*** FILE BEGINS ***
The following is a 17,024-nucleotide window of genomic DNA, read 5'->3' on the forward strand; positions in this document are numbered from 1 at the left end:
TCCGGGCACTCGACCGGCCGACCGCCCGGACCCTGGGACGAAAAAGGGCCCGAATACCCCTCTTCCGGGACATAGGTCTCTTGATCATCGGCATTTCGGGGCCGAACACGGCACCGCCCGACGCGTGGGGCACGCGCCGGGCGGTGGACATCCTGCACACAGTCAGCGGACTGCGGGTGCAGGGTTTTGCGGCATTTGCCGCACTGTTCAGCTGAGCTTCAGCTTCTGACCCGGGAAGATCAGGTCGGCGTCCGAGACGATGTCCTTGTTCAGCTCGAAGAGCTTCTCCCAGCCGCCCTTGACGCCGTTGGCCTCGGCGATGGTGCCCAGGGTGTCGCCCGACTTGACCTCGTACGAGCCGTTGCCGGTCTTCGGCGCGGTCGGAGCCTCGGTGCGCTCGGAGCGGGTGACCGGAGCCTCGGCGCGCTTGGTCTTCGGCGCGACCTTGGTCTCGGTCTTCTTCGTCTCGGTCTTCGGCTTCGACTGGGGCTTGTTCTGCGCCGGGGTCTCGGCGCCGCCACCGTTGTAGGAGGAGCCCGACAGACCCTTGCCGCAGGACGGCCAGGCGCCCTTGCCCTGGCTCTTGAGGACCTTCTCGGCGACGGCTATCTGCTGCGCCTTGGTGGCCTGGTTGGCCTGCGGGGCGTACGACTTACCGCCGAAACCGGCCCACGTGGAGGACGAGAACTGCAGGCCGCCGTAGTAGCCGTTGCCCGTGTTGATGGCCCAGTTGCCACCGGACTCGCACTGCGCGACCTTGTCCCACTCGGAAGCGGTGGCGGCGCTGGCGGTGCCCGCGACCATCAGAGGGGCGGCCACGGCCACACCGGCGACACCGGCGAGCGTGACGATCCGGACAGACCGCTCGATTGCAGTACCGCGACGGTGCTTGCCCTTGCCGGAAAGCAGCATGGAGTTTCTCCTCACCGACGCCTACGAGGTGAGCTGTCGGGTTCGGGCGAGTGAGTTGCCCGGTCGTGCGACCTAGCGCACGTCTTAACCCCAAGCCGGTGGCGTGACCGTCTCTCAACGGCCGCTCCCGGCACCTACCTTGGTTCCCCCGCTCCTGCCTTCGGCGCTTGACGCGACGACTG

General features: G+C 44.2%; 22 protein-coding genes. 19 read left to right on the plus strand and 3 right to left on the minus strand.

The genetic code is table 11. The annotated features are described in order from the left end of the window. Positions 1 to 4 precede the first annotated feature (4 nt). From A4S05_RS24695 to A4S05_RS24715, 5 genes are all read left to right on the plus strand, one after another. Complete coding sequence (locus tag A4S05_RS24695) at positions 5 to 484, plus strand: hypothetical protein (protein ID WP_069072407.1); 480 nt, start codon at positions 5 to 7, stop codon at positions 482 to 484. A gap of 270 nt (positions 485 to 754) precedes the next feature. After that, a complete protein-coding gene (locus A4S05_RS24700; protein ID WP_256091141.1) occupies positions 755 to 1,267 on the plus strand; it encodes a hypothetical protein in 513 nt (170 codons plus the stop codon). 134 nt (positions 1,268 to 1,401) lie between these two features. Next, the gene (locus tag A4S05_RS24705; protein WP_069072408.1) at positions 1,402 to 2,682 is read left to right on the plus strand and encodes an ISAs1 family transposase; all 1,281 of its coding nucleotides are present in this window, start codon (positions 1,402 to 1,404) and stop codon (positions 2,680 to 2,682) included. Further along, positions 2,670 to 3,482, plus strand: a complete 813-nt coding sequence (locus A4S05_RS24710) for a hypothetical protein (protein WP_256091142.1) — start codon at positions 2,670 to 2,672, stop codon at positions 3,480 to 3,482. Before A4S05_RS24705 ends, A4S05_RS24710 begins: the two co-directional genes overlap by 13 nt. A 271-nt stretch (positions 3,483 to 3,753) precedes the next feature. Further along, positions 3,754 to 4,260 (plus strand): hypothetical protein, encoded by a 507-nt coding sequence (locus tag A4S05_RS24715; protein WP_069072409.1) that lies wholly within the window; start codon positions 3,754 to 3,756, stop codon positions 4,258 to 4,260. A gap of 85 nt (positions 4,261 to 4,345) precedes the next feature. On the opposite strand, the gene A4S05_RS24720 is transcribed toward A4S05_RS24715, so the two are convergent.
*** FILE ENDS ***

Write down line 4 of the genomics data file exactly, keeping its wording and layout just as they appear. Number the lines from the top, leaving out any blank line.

The genetic code is table 11. The annotated features are described in order from the left end of the window. Positions 1 to 4 precede the first annotated feature (4 nt). From A4S05_RS24695 to A4S05_RS24715, 5 genes are all read left to right on the plus strand, one after another. Complete coding sequence (locus tag A4S05_RS24695) at positions 5 to 484, plus strand: hypothetical protein (protein ID WP_069072407.1); 480 nt, start codon at positions 5 to 7, stop codon at positions 482 to 484. A gap of 270 nt (positions 485 to 754) precedes the next feature. After that, a complete protein-coding gene (locus A4S05_RS24700; protein ID WP_256091141.1) occupies positions 755 to 1,267 on the plus strand; it encodes a hypothetical protein in 513 nt (170 codons plus the stop codon). 134 nt (positions 1,268 to 1,401) lie between these two features. Next, the gene (locus tag A4S05_RS24705; protein WP_069072408.1) at positions 1,402 to 2,682 is read left to right on the plus strand and encodes an ISAs1 family transposase; all 1,281 of its coding nucleotides are present in this window, start codon (positions 1,402 to 1,404) and stop codon (positions 2,680 to 2,682) included. Further along, positions 2,670 to 3,482, plus strand: a complete 813-nt coding sequence (locus A4S05_RS24710) for a hypothetical protein (protein WP_256091142.1) — start codon at positions 2,670 to 2,672, stop codon at positions 3,480 to 3,482. Before A4S05_RS24705 ends, A4S05_RS24710 begins: the two co-directional genes overlap by 13 nt. A 271-nt stretch (positions 3,483 to 3,753) precedes the next feature. Further along, positions 3,754 to 4,260 (plus strand): hypothetical protein, encoded by a 507-nt coding sequence (locus tag A4S05_RS24715; protein WP_069072409.1) that lies wholly within the window; start codon positions 3,754 to 3,756, stop codon positions 4,258 to 4,260. A gap of 85 nt (positions 4,261 to 4,345) precedes the next feature. On the opposite strand, the gene A4S05_RS24720 is transcribed toward A4S05_RS24715, so the two are convergent.